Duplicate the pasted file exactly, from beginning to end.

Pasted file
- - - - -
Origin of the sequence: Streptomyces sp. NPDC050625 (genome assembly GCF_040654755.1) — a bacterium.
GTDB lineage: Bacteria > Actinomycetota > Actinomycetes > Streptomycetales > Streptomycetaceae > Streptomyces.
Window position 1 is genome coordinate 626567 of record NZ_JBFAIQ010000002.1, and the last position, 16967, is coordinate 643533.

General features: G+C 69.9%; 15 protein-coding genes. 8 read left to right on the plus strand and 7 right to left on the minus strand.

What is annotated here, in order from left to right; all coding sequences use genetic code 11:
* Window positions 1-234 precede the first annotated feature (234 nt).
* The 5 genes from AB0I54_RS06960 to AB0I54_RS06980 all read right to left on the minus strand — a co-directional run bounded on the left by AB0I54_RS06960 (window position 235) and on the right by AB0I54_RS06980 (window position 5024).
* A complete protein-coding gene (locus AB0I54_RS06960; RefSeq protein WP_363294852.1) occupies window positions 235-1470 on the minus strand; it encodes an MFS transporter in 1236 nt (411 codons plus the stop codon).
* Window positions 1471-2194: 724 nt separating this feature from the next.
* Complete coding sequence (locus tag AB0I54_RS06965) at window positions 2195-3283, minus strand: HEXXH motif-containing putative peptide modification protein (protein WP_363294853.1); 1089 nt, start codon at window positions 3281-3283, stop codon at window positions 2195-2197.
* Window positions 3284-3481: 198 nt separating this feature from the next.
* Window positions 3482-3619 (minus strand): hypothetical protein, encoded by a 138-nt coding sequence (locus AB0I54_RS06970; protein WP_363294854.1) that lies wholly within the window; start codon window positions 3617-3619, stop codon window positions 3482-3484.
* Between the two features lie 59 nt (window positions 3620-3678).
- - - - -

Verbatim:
Origin of the sequence: Streptomyces sp. NPDC050625 (genome assembly GCF_040654755.1) — a bacterium.
GTDB lineage: Bacteria > Actinomycetota > Actinomycetes > Streptomycetales > Streptomycetaceae > Streptomyces.
Window position 1 is genome coordinate 626567 of record NZ_JBFAIQ010000002.1, and the last position, 16967, is coordinate 643533.

General features: G+C 69.9%; 15 protein-coding genes. 8 read left to right on the plus strand and 7 right to left on the minus strand.

What is annotated here, in order from left to right; all coding sequences use genetic code 11:
* Window positions 1-234 precede the first annotated feature (234 nt).
* The 5 genes from AB0I54_RS06960 to AB0I54_RS06980 all read right to left on the minus strand — a co-directional run bounded on the left by AB0I54_RS06960 (window position 235) and on the right by AB0I54_RS06980 (window position 5024).
* A complete protein-coding gene (locus AB0I54_RS06960; RefSeq protein WP_363294852.1) occupies window positions 235-1470 on the minus strand; it encodes an MFS transporter in 1236 nt (411 codons plus the stop codon).
* Window positions 1471-2194: 724 nt separating this feature from the next.
* Complete coding sequence (locus tag AB0I54_RS06965) at window positions 2195-3283, minus strand: HEXXH motif-containing putative peptide modification protein (protein WP_363294853.1); 1089 nt, start codon at window positions 3281-3283, stop codon at window positions 2195-2197.
* Window positions 3284-3481: 198 nt separating this feature from the next.
* Window positions 3482-3619 (minus strand): hypothetical protein, encoded by a 138-nt coding sequence (locus AB0I54_RS06970; protein WP_363294854.1) that lies wholly within the window; start codon window positions 3617-3619, stop codon window positions 3482-3484.
* Between the two features lie 59 nt (window positions 3620-3678).